A second electrical contact layer 160 is deposited on the organic layer 130. For illustrative purposes, the layer 160 is a cathode layer.
Cathode layers may be deposited as lines or as a film. The cathode can be any metal or nonmetal having a lower work function than the anode. Exemplary materials for the cathode can include alkali metals, especially lithium, the Group 2 (alkaline earth) metals, the Group 12 metals, including the rare earth elements and lanthanides, and the actinides. Materials such as aluminum, indium, calcium, barium, samarium and magnesium, as well as combinations, can be used. Lithium-containing and other compounds, such as LiF and Li2O, may also be deposited between an organic layer and the cathode layer to lower the operating voltage of the system.
An electron transport layer 140 or electron injection layer 150 is optionally disposed adjacent to the cathode, the cathode being sometimes referred to as the “electron-injecting contact layer.”
An encapsulation layer 170 is deposited over the contact layer 160 to prevent entry of undesirable components, such as water and oxygen, into the device 100. Such components can have a deleterious effect on the organic layer 130. In one embodiment, the encapsulation layer 170 is a barrier layer or film.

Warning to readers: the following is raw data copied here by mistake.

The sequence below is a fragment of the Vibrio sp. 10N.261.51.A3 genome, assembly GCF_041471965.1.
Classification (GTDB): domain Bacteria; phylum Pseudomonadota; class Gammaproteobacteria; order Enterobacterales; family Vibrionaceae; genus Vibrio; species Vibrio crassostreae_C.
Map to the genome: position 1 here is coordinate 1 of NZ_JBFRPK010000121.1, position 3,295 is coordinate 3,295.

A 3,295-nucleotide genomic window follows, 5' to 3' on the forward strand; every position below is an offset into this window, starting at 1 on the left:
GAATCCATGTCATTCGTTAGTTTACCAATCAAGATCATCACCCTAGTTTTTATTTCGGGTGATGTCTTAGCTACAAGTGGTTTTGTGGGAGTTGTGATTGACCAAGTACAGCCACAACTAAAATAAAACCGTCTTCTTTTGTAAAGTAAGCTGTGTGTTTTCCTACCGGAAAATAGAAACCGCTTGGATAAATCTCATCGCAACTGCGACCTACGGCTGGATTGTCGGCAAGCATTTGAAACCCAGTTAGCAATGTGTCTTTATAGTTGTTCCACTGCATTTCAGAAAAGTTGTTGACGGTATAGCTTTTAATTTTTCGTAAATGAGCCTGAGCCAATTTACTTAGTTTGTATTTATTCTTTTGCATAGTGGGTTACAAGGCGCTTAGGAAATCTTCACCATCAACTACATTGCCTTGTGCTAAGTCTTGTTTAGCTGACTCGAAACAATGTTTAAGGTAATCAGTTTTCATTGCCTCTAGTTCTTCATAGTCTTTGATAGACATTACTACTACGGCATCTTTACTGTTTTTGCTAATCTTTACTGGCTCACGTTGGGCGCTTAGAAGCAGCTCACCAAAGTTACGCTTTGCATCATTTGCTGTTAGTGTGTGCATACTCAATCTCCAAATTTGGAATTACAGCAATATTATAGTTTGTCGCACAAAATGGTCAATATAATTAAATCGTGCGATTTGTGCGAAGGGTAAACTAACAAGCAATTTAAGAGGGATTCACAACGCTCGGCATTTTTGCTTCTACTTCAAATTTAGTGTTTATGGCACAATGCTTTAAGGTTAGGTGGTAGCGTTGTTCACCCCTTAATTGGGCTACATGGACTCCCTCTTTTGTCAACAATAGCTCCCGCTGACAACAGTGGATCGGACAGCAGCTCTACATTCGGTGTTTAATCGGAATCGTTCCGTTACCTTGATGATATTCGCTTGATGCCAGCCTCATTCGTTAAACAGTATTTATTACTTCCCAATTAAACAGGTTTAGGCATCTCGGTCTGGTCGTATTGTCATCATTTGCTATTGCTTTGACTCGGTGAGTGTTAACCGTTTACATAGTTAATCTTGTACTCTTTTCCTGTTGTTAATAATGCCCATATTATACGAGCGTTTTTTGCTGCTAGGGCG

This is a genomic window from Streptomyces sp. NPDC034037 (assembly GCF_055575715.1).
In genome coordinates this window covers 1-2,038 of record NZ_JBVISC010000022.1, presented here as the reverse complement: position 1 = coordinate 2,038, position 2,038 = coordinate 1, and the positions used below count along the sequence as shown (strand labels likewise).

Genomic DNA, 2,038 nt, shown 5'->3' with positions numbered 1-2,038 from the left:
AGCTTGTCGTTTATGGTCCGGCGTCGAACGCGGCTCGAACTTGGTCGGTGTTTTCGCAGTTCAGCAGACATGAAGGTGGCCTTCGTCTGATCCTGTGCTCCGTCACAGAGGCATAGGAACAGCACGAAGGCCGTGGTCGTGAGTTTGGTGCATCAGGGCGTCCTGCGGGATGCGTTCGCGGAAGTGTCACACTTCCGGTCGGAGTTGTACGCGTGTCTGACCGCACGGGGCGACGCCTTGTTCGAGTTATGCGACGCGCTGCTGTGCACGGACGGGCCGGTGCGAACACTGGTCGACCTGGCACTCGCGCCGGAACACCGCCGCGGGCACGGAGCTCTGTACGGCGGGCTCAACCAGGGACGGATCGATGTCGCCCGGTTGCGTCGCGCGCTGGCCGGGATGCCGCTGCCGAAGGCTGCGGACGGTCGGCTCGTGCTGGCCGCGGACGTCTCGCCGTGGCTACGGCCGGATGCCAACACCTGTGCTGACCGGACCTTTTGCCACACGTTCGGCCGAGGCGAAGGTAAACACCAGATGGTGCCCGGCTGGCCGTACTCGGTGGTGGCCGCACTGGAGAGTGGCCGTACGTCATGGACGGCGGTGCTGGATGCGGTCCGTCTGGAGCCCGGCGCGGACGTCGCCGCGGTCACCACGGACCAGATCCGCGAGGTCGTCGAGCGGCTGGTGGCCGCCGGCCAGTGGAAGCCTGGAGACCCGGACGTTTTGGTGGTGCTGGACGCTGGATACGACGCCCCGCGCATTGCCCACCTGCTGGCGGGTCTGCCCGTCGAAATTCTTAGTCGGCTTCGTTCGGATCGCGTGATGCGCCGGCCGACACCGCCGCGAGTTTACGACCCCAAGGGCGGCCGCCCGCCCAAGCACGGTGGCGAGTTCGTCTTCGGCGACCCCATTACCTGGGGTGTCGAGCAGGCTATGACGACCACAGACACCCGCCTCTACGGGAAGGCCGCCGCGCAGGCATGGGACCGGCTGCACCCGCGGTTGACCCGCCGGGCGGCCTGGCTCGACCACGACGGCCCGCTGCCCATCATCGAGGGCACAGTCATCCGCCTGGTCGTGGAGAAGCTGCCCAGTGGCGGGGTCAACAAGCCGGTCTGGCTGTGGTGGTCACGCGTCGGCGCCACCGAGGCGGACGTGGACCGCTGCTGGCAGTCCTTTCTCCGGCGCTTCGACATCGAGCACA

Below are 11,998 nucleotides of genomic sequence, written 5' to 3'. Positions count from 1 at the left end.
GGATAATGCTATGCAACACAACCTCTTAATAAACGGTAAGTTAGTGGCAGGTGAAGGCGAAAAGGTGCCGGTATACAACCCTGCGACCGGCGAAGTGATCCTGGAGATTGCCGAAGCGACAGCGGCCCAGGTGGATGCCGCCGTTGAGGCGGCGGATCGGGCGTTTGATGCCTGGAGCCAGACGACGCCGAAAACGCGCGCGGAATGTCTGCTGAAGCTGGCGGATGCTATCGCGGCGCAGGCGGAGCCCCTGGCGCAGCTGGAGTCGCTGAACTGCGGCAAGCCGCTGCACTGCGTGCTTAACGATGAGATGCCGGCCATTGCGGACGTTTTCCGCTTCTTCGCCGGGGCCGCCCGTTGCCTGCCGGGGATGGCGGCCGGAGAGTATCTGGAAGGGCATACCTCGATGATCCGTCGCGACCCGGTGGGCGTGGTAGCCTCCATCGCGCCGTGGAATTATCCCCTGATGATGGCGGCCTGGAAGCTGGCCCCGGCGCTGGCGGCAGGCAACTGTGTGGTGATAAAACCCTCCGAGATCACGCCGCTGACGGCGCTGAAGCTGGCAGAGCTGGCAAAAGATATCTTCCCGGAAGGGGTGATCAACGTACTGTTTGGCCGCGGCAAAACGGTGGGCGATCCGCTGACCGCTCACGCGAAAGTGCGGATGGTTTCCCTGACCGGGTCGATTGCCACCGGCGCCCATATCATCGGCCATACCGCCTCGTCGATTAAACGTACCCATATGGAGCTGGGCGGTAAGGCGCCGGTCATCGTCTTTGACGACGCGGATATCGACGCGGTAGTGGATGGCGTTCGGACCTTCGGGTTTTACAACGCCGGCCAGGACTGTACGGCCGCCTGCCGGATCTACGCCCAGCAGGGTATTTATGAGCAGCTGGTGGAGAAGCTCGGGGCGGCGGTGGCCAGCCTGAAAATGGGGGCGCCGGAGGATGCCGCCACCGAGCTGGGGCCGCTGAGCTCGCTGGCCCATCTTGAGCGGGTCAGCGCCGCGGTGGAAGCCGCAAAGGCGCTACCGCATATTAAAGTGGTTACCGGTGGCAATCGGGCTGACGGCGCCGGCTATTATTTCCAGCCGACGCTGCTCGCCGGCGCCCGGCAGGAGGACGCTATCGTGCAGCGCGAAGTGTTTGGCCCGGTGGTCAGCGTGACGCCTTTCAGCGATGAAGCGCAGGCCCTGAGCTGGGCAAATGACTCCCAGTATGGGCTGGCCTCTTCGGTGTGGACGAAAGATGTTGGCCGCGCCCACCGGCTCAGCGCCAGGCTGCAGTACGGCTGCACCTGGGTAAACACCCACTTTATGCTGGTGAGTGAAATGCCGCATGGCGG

Though not depicted, it is understood that the device 100 may comprise additional layers. For example, there can be a layer (not shown) between the anode 110 and hole transport layer 120 to facilitate positive charge transport and/or band-gap matching of the layers, or to function as a protective layer. Other layers that are known in the art or otherwise may be used. In addition, any of the above-described layers may comprise two or more sub-layers or may form a laminar structure. Alternatively, some or all of anode layer 110 the hole transport layer 120, the electron transport layers 140 and 150, cathode layer 160, and other layers may be treated, especially surface treated, to increase charge carrier transport efficiency or other physical properties of the devices. The choice of materials for each of the component layers is preferably determined by balancing the goals of providing a device with high device efficiency with device operational lifetime considerations, fabrication time and complexity factors and other considerations appreciated by persons skilled in the art. It will be appreciated that determining optimal components, component configurations, and compositional identities would be routine to those of ordinary skill of in the art.